So, this is a very sharp sign that there’s an exponential curve happening. And if you follow the years plots, 40 years, 10 years, 5 years, 2 years, 1 year, this is massive because it tells us that things are moving faster in this space. There’s a lot of disruption coming. We don’t see each one of these being a kind of binary replacement. We are actually seeing the formation of a stack and we’re working with it in that way. They’re complimentary, there’s a lot of learnings. We’re not throwing the lake out in favor of a mesh. We’re actually figuring out how these different patterns of learnings actually join together and give us that stack because ultimately, what we’re trying to do is democratize data and have it in a really neat organizational structure that’s easy to find.

David Baxter: Yeah and lend towards data products ultimately here, right? Dael real quick, there’s a few examples that we’ve worked through with clients that kind of show the value chain. Could you highlight a few of the examples we have here?

Dael Williamson: So very early in the movement of all of this, when constructs like Delta Lake came out and Delta, I don’t even think people have realized just how massive that innovation truly is. It’s an incredible open source product out there in the market today. I think that with that coming about, and this concept of the Data Mesh and the idea of data products, we were looking at this very early, like good, probably a month or two after they came about in the financial services industry.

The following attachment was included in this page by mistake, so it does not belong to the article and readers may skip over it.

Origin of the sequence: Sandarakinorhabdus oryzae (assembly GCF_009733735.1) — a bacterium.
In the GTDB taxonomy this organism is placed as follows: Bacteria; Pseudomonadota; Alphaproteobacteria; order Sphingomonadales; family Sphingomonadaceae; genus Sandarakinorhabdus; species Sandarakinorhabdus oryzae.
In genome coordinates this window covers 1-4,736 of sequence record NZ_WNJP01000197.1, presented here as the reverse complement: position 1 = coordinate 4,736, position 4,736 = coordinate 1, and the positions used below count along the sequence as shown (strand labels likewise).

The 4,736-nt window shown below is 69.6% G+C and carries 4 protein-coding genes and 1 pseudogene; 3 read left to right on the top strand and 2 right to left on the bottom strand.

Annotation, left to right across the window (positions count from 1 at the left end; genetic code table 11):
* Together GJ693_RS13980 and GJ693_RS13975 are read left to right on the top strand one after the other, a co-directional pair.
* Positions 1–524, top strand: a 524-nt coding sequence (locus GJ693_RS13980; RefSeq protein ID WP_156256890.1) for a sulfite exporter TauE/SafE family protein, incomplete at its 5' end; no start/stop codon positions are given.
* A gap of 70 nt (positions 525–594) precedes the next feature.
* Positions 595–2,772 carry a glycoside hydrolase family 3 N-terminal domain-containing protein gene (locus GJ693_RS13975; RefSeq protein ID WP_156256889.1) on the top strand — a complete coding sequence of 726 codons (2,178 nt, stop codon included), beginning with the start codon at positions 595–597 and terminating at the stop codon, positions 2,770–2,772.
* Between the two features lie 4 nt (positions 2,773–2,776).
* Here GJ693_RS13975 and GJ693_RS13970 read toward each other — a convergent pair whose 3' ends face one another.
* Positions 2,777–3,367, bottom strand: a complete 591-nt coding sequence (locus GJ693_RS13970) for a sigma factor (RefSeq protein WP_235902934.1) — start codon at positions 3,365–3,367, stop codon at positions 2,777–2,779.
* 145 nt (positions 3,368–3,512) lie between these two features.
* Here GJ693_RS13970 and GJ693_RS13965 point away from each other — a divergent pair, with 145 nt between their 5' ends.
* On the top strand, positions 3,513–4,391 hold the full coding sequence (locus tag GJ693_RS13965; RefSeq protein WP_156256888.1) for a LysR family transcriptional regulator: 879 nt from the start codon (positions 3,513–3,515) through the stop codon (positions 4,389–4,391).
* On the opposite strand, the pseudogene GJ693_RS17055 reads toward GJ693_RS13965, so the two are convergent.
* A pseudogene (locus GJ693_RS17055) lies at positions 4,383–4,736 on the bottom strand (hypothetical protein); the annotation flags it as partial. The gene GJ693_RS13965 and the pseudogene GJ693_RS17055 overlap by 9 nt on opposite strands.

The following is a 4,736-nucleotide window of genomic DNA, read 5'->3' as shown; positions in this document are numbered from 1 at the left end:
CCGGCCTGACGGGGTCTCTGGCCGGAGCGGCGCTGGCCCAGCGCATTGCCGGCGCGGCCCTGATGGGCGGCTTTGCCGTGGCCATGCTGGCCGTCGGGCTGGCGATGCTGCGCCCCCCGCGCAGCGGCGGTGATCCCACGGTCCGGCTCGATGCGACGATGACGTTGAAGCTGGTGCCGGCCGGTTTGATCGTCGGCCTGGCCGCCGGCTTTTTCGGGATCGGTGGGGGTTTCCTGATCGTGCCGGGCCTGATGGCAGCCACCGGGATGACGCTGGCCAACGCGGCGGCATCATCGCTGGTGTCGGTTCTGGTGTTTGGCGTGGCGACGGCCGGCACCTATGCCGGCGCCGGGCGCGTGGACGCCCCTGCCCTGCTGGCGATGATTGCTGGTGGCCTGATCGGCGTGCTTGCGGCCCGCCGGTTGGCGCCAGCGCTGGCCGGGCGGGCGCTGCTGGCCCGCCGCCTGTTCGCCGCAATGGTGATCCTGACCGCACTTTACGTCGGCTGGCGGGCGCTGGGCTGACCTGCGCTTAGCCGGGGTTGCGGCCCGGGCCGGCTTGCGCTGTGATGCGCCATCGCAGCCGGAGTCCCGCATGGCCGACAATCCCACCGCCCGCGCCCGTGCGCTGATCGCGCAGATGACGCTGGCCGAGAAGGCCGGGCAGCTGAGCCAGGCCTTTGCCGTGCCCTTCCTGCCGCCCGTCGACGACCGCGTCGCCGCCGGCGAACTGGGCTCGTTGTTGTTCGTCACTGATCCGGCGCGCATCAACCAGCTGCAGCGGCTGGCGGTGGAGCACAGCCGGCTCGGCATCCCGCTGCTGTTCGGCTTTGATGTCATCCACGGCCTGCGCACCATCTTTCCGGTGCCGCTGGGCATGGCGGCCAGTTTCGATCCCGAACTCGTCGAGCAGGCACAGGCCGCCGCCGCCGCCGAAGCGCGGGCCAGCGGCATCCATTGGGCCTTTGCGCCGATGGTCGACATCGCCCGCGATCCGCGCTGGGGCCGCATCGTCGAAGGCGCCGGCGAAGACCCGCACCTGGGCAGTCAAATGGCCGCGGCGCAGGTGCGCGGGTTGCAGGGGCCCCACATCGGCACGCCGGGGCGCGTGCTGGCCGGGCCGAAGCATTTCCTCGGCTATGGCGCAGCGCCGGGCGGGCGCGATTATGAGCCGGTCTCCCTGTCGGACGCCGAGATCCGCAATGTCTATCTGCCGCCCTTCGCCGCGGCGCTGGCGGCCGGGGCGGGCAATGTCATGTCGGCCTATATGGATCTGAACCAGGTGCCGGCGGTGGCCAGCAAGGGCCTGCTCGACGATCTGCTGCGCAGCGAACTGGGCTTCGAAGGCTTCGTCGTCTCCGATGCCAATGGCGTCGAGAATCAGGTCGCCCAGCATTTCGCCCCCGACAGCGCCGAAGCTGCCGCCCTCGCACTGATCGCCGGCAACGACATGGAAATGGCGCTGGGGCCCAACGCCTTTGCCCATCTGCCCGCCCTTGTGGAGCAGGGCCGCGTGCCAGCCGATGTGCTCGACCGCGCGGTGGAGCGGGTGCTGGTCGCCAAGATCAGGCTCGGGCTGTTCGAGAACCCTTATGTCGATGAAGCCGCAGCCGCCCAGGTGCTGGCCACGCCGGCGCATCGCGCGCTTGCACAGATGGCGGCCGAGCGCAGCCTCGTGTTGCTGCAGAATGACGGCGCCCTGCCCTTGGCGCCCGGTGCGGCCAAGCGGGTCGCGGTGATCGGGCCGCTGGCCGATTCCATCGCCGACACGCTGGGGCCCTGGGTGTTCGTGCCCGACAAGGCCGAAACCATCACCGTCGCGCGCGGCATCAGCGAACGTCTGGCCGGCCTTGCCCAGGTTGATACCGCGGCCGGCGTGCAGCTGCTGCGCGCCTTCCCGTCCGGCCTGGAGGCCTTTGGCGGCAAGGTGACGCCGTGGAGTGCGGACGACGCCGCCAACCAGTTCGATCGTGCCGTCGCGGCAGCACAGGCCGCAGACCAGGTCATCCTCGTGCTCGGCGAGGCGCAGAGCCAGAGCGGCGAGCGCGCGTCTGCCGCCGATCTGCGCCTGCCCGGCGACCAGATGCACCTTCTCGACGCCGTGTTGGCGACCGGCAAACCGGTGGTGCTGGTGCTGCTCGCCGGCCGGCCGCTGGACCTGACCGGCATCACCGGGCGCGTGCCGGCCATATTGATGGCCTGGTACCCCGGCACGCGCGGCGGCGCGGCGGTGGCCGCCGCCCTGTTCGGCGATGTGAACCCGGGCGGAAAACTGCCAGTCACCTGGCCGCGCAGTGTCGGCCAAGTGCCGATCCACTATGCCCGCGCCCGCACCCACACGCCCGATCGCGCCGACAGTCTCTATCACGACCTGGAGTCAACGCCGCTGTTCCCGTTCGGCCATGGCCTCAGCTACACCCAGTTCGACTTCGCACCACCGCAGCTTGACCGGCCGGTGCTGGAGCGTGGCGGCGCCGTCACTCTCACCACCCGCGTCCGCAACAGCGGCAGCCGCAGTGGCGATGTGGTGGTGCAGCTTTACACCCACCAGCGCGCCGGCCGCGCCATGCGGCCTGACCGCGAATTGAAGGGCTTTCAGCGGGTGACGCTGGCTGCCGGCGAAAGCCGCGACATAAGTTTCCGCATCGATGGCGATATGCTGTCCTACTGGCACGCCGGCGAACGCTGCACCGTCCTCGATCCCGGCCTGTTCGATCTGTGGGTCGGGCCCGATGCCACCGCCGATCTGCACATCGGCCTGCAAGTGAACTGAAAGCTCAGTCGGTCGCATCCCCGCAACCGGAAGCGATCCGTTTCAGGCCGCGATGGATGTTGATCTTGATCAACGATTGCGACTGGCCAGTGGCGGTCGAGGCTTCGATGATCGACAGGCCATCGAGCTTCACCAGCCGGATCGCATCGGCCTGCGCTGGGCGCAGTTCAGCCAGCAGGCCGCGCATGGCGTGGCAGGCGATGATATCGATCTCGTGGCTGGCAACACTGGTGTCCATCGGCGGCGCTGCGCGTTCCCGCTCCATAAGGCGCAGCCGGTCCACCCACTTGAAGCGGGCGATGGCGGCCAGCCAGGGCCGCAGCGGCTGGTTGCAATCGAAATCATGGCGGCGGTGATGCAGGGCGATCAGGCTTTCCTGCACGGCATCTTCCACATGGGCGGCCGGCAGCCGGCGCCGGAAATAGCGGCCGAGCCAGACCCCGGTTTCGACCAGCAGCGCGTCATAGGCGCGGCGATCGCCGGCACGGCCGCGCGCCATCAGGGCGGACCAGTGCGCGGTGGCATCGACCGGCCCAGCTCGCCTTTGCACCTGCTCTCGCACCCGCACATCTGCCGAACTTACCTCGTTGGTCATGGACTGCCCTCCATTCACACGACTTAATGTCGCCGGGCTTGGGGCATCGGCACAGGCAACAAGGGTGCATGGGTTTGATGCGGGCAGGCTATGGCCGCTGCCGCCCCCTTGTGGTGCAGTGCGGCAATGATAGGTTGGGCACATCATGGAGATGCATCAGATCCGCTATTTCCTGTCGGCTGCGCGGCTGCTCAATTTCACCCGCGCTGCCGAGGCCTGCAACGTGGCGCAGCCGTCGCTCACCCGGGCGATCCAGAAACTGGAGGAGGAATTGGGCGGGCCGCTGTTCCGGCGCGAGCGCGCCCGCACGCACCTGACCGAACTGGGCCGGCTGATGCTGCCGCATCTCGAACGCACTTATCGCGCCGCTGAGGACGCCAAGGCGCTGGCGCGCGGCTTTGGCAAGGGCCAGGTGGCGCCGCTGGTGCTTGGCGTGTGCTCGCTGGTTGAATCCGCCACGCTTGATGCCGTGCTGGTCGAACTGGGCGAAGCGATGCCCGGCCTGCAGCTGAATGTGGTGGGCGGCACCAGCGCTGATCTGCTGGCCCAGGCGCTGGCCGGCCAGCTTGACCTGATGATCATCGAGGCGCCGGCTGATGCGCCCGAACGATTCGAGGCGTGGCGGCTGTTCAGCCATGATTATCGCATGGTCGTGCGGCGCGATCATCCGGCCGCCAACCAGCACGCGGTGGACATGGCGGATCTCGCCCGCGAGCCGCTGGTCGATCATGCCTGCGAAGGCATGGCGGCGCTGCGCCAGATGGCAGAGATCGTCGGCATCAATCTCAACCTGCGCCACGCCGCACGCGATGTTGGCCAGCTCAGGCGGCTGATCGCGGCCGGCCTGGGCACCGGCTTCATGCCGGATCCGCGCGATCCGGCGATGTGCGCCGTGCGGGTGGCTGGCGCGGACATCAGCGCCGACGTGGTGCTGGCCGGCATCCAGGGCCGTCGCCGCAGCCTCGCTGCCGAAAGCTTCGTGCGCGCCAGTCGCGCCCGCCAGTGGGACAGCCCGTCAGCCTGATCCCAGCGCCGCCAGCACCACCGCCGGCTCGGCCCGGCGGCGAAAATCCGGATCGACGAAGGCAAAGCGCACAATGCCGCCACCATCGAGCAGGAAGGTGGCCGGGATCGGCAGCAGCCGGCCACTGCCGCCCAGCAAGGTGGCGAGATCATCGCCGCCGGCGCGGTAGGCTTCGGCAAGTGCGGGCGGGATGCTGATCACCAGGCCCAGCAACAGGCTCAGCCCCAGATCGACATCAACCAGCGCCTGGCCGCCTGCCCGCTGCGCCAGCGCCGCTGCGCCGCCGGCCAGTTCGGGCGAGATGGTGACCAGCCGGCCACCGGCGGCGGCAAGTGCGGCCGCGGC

So big capital markets firm, global in nature, and really interested in doing something quite different. Lots of challenges, simple things like they have a wealth management division where they quite literally have to wait to run credit price exposures. So if they have the Hong Kong market and the market closes, they can’t run a credit risk exposure until the Pacific sunsets because of the coupled of nature of all the data in their risk platforms.
What we were able to do by decomposing things into more product-like function was, we were able to create these almost distributed into dependencies. What we did on top of that was actually take a lot of learning from the other converging patterns happening in the stack. So there’s a huge movement to change data catalog tooling, for example. There’s a huge movement in the industrial space around industrial IoT and digital twin. There’s a lot going on around Edge and cloud. There’s microservices which gives us an incredible amount of learning around domains and organizing logic into more smaller, composable, bounded contexts. Things like extended reality and AI have given us a huge amount of signals as to actually where the world could go.